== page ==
In our last couple of posts we reviewed some of the ways in which ideas from the field of data visualization can be used to reimagine the world of advanced search. For example, we’ve explored how visual representations can provide a more direct mapping between the underlying semantics of a search and its physical appearance. Likewise, we’ve shown how automated query suggestions can be used to facilitate the task of keyword generation. And we’ve shown how field tags can offer a small but significant step toward the prospect of universal representation for search strategies.
These developments offer unprecedented opportunities for the creation, sharing and optimization of novel solutions to complex search tasks. But not all search tasks are new. In fact, many search problems are variations on an existing theme, and in these instances it makes more sense to start from a previous solution. In sourcing, for example, recruitment professionals draw on repositories such as the Boolean Search Strings Repository and the Boolean String Bank as a source of inspiration and solutions to complex search problems.
However, despite the undoubted value of such resources, their content remains stored as raw text. This means that not only does it suffer from a number of inherent shortcomings, but the true value of this content as source of inspiration, experimentation and learning may never be fully realized. Which is why we’re pleased to announce this week the release of support for Boolean string parsing. This means you can take (almost) any Boolean string and have it rendered in a form that it is amenable to interactive exploration and experimentation.
For example, here’s one of the strings posted to the Boolean Search Strings Repository, for a Network Engineer:
(network OR networking OR networks OR internet OR ip OR ipv4 OR ipv6 OR “internet protocol” OR iptv OR vpls OR ethernet OR tru2way OR “Cisco Certified Internetwork Expert” OR ccie) (engineer OR architect OR designer OR design OR engineering OR architecture OR developer OR develop OR developed OR expert OR sme OR specialist OR guru OR ninja OR analyst OR analysis OR consultant OR “Cisco Certified Internetwork Expert” OR ccie) (ip OR “internet protocol” OR ipv4 OR ipv6 OR broadband OR ethernet OR cat5 OR “triple play” OR “quad play” OR virgin OR “bt vision” OR “talk talk” OR iptv OR vpls OR mpls OR tdm OR eompls OR ott OR isp OR “adaptive streaming” OR tru2way OR openway) (development OR developing OR developed OR built OR building OR build OR constructed OR construction OR construct OR implemented OR implement OR implements OR design OR designed OR designs) (cdn OR “content delivery network” OR “cdns” OR “content delivery networks” OR “content delivery networking” OR p2p OR “p-2-p” OR icap OR “opes” OR esi) (telco OR telecoms OR telecommunications OR telcos OR o2 OR virgin OR vodafone OR “everything everywhere” OR bt OR orange OR tmobile OR “talk talk” OR cdn OR “triple play” OR “quad play”)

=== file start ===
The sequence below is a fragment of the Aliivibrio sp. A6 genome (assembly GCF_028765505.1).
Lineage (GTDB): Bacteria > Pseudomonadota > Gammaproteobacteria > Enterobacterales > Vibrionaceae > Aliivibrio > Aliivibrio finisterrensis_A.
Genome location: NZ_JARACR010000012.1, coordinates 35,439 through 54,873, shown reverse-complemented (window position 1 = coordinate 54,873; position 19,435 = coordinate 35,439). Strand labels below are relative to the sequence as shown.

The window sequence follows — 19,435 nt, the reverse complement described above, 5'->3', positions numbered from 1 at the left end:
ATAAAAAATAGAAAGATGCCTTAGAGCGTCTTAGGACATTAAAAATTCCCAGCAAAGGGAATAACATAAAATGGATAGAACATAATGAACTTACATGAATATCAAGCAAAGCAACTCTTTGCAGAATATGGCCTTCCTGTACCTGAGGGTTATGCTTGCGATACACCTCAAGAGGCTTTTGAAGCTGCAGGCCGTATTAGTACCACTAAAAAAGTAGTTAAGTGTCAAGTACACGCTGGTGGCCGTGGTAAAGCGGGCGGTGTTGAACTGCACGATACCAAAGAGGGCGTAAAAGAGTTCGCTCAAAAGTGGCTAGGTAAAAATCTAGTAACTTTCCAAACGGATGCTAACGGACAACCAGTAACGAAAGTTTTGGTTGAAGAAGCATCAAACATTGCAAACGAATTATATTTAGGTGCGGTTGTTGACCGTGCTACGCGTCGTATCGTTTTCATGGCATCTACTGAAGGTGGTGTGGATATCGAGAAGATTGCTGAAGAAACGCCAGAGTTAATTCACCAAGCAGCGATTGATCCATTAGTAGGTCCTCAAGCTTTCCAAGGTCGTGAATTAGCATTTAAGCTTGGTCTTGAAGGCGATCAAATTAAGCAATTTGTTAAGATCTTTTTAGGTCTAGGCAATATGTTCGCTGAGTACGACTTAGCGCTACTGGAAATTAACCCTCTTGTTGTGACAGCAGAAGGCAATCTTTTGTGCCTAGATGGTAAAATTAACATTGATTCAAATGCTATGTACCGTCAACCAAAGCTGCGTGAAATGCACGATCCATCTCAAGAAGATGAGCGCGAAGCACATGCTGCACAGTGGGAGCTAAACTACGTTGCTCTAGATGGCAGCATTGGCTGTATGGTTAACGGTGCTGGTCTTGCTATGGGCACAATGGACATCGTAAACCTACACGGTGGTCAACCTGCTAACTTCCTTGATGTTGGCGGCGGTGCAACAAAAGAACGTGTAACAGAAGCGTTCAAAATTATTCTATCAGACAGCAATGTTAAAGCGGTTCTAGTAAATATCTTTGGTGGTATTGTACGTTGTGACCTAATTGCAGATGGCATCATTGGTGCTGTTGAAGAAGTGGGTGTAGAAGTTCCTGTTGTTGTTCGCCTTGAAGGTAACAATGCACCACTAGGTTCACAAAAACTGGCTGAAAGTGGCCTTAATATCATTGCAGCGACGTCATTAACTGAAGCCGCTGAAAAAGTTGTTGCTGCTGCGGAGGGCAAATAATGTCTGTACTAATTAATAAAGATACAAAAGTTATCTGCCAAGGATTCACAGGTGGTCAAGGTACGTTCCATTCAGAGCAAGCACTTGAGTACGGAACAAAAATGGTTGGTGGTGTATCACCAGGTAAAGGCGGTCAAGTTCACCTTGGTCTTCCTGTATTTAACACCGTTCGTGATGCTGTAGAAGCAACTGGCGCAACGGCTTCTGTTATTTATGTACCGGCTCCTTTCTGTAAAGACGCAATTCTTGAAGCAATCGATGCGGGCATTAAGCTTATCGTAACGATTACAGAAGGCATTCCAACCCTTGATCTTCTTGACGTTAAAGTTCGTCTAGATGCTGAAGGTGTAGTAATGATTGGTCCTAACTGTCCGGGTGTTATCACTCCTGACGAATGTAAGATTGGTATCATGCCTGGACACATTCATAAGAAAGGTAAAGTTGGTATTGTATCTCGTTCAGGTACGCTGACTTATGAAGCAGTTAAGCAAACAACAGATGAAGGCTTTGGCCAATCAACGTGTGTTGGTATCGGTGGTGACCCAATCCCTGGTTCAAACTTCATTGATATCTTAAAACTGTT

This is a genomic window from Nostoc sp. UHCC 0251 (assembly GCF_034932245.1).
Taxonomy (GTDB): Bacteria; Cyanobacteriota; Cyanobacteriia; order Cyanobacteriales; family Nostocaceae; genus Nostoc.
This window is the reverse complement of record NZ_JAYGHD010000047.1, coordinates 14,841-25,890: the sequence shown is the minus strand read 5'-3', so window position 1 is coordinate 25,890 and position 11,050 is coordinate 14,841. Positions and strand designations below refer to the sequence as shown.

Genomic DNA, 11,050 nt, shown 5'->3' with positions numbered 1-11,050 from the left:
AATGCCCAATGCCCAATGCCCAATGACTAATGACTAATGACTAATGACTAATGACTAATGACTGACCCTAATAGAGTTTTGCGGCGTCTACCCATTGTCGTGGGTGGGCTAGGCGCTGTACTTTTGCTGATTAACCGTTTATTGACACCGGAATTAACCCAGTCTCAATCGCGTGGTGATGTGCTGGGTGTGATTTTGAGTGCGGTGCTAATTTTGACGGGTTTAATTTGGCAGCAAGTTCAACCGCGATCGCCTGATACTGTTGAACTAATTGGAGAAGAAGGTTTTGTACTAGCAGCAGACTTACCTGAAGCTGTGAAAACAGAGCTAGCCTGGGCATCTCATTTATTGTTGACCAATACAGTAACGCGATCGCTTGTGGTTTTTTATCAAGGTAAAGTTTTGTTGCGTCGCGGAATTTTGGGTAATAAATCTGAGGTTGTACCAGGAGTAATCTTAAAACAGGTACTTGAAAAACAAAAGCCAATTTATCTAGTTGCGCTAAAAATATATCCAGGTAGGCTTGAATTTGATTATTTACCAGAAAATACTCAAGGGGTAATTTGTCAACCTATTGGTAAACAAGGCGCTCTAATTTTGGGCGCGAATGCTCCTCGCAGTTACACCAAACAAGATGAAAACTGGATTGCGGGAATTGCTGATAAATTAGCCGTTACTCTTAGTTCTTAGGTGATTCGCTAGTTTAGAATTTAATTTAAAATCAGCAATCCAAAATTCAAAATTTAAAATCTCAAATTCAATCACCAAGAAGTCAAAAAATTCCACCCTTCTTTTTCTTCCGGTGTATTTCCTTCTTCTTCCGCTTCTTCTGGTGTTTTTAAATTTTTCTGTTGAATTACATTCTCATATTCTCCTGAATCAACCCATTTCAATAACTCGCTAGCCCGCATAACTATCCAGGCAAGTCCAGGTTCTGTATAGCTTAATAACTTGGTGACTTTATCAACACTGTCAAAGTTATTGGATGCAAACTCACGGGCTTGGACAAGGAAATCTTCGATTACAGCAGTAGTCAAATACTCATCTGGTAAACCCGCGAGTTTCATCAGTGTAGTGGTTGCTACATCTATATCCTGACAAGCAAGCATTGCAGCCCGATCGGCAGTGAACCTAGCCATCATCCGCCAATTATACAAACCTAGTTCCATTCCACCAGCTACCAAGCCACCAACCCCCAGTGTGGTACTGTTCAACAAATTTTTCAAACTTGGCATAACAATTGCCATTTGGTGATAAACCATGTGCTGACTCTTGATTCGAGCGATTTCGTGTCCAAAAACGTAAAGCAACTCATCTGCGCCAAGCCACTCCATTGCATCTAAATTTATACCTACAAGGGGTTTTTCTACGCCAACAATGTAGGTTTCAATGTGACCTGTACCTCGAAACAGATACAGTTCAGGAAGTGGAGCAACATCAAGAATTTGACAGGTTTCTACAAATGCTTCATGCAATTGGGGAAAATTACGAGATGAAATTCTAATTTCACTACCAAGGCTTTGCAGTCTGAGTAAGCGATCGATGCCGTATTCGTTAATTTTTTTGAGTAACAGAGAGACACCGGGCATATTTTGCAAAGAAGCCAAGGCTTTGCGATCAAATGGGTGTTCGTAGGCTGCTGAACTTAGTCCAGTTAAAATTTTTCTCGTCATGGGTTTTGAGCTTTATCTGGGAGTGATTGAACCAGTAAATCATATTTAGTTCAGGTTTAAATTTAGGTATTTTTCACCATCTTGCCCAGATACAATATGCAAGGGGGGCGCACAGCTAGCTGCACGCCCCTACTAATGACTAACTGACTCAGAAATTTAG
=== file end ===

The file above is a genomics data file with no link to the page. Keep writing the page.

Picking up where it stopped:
In this form it looks pretty impenetrable, but when we enter it into 2Dsearch we start to see the wood for the trees:
As we can see, it’s a conjunction (AND) of 6 disjunctions (ORs). So now we understand its structure, we can optimize it further, e.g. by:
- Experimenting with search suggestions to refine each of the disjunctions (OR groups)
- Naming the OR groups and save them individually (like lego blocks we can re-use).
In each case we would of course keep a close eye on the search results pane, noting how they update dynamically with each change.
Here’s another example, this time for a data migration project manager in Dublin:
(cv OR “cirriculum vitae” OR resume OR “résumé”) (filetype:doc OR filetype:pdf OR filetype:txt) (inurl:profile OR inurl:cv OR inurl:resume OR initile:profile OR intitle:cv OR initile:resume) (“project manager” OR “it project manager” OR “program* manager” OR “data migration manager” OR “data migration project manager”) (leinster OR munster OR ulster OR connaught OR dublin) -template -sample -example -tutorial -builder -”writing tips” -apply -advert -consultancy
And now in its visual form:
So again, a conjunction of OR clauses (the pale blue blocks), but this time with a sprinkling of field tags (dark blue) and various negated terms (white on black). Moreover, in this example we can see that the search results don’t appear to be particularly relevant, so we might start to experiment and optimize by:
- fixing the typos in the keywords and the field tags
- enabling/disabling the location group (to understand what effect this clause has on the overall expression, i.e. whether there any relevant results out there at all regardless of location)
- experimenting with different location keywords using automated query suggestions
- splitting the skills keywords into two groups, e.g. one for the job role and another for the technical skills
And so on.
Hopefully the above examples communicate the value of data visualization techniques in facilitating the understanding and exploration of search strategies and Boolean strings. Over the coming weeks we’ll be keeping an eye on the communities mentioned above and sharing any noteworthy examples here, with our own insight and commentary. However, if we haven’t convinced you, and Boolean strings remain your thing, that’s fine — you can still use 2Dsearch to experiment and refine, then simply export your work as a traditional Boolean string (just hit the ‘copy’ button on the Query tab).
In the meantime, if you have any scary strings of your own to share, send them in and we’ll see if we can help make sense of them. Or just head on over to 2Dsearch and try them out yourself!
Originally published at www.2dsearch.com.